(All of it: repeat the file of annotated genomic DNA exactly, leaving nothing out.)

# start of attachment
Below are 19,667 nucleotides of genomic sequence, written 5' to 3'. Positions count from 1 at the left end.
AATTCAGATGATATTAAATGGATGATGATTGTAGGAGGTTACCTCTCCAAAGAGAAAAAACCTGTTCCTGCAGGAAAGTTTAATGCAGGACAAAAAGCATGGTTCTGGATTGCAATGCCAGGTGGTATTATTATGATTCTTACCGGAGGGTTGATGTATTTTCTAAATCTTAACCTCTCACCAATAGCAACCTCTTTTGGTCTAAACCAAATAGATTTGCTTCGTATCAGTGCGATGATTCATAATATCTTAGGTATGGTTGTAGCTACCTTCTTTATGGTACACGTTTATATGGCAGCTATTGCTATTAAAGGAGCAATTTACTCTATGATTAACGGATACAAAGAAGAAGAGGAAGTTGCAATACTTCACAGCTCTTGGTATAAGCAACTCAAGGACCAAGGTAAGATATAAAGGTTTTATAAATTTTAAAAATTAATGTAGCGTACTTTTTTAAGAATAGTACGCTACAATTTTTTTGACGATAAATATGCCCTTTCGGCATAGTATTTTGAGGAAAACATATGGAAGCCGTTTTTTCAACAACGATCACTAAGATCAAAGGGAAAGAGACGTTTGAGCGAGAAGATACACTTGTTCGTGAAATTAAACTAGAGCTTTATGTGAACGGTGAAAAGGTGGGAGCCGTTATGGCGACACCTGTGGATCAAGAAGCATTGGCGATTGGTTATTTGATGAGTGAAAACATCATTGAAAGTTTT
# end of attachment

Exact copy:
Below are 19,667 nucleotides of genomic sequence, written 5' to 3'. Positions count from 1 at the left end.
AATTCAGATGATATTAAATGGATGATGATTGTAGGAGGTTACCTCTCCAAAGAGAAAAAACCTGTTCCTGCAGGAAAGTTTAATGCAGGACAAAAAGCATGGTTCTGGATTGCAATGCCAGGTGGTATTATTATGATTCTTACCGGAGGGTTGATGTATTTTCTAAATCTTAACCTCTCACCAATAGCAACCTCTTTTGGTCTAAACCAAATAGATTTGCTTCGTATCAGTGCGATGATTCATAATATCTTAGGTATGGTTGTAGCTACCTTCTTTATGGTACACGTTTATATGGCAGCTATTGCTATTAAAGGAGCAATTTACTCTATGATTAACGGATACAAAGAAGAAGAGGAAGTTGCAATACTTCACAGCTCTTGGTATAAGCAACTCAAGGACCAAGGTAAGATATAAAGGTTTTATAAATTTTAAAAATTAATGTAGCGTACTTTTTTAAGAATAGTACGCTACAATTTTTTTGACGATAAATATGCCCTTTCGGCATAGTATTTTGAGGAAAACATATGGAAGCCGTTTTTTCAACAACGATCACTAAGATCAAAGGGAAAGAGACGTTTGAGCGAGAAGATACACTTGTTCGTGAAATTAAACTAGAGCTTTATGTGAACGGTGAAAAGGTGGGAGCCGTTATGGCGACACCTGTGGATCAAGAAGCATTGGCGATTGGTTATTTGATGAGTGAAAACATCATTGAAAGTTTT